The Braquenié brothers’ firm that was active in Belgium and France at the same time as Morris’s also creatively reworked the traditions of European weaving from the 17th and 18th centuries. They produced pieces in a somewhat muted ochreous palette, giving the appearance of having already faded. In the late 19th century, the Braqueniés’ enterprise became Franco-Belgian with looms in both Aubusson and Mechelen (Malines). In 1899 the company produced 15 tapestries in the style of Boucher and Fragonard to a commission from Tsar Nicholas II. These works have an unusual arched shape as they were intended to decorate niches on the landings of the Saltykov Staircase on three floors of the Winter Palace. The compositions take the form of scenes set against a romantic landscape background – a picturesque garden with ruins that internally connects the series to make a single ensemble. In 1926 the tapestries were taken down and transferred to the Hermitage’s collection of fabrics. One piece has been lost, probably as a result of the revolutionary events of 1917, so today the Hermitage’s stocks include 14 tapestries from that Pastoral Scenes series.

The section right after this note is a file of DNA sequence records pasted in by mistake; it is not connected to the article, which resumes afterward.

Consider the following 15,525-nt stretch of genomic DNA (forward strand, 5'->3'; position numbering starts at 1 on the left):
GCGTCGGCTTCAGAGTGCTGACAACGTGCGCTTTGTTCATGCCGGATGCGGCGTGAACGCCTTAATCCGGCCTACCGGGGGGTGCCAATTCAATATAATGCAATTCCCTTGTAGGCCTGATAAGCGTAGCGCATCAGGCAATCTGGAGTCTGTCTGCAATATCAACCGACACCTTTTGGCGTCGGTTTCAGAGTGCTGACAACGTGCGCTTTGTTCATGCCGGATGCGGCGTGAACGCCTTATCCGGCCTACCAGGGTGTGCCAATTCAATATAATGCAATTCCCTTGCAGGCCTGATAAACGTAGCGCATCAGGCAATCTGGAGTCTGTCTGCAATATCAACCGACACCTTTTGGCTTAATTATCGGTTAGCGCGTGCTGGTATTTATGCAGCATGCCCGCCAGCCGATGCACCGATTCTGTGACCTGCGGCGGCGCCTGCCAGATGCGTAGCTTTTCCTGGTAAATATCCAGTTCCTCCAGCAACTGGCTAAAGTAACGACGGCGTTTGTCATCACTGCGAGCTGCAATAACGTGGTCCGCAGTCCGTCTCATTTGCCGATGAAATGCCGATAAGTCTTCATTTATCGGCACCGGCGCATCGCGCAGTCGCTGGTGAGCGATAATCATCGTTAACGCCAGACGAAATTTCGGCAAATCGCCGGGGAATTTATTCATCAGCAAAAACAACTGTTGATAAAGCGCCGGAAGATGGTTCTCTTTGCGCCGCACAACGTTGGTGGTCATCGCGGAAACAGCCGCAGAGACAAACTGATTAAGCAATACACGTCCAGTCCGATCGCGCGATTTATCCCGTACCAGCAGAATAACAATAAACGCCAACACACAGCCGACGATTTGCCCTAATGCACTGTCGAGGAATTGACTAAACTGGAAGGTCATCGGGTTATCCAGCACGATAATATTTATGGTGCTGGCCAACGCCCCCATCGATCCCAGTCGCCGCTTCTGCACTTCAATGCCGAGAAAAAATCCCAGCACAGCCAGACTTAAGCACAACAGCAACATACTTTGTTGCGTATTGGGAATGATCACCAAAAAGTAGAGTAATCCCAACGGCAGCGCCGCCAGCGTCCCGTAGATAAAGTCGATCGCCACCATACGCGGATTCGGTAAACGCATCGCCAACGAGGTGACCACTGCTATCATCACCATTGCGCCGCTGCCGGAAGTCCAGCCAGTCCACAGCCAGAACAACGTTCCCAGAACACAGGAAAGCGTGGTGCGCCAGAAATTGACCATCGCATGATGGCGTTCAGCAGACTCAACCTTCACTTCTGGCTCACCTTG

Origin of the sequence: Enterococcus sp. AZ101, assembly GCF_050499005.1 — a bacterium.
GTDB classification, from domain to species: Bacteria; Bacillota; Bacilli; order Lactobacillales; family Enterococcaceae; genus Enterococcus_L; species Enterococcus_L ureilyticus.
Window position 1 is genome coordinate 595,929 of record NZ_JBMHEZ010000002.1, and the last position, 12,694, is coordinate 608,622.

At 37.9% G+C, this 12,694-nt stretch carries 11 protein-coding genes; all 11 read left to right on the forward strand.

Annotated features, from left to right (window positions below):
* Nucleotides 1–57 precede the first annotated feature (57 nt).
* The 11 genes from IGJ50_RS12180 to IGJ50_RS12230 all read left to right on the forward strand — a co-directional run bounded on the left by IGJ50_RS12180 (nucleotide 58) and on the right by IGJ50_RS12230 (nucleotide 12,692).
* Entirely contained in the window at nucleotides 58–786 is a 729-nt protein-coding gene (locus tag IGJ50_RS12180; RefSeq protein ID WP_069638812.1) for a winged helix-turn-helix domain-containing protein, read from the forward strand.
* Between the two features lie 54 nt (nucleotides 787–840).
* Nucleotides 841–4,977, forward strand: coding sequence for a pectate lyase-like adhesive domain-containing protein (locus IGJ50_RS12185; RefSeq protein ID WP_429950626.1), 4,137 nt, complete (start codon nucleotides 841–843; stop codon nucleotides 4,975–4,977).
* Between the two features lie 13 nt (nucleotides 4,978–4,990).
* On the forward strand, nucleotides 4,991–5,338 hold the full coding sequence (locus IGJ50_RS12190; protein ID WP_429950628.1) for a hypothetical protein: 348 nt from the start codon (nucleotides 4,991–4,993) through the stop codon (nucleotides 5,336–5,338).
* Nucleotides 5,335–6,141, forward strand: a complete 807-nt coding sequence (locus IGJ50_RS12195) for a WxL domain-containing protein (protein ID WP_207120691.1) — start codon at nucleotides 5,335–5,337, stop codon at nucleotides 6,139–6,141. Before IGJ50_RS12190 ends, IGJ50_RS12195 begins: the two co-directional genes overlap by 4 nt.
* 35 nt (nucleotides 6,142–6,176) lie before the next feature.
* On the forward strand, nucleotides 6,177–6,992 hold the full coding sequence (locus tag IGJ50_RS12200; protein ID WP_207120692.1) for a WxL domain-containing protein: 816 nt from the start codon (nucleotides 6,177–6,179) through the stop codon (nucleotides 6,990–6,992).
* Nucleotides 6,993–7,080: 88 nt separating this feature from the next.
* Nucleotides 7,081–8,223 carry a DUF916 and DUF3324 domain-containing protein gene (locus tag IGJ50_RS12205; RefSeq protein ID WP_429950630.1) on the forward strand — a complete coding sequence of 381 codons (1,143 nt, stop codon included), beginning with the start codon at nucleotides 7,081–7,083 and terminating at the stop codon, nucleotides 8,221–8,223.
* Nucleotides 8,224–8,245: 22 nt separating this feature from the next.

At the turn of the 20th century, people in Europe were weaving tapestry wall panels in the Art Nouveau style, but they were not very numerous. The exhibition features the Seasons of the Year series that was created at the Gobelins manufactory. The cartoons for the series were created in 1910 by the artist Jules Chéret (1836–1932), who is famed for his lithographs and posters. This collaboration with a celebrated graphic artist was a fairly innovative approach that made it possible to produce tapestries in the new Art Nouveau style. The series consists of four tapestries: Winter. Holly, Spring. Roses, Summer. Ears of Corn and Autumn. Vines. They were supplemented by upholstery for furniture. The four seasons are presented allegorically in the guise of beautiful women and symbols of those times of the year. The tapestries were presented to Empress Alexandra Feodorovna by Raymond Poincaré, the President of the French Republic, during his visit to Saint Petersburg in July 1914.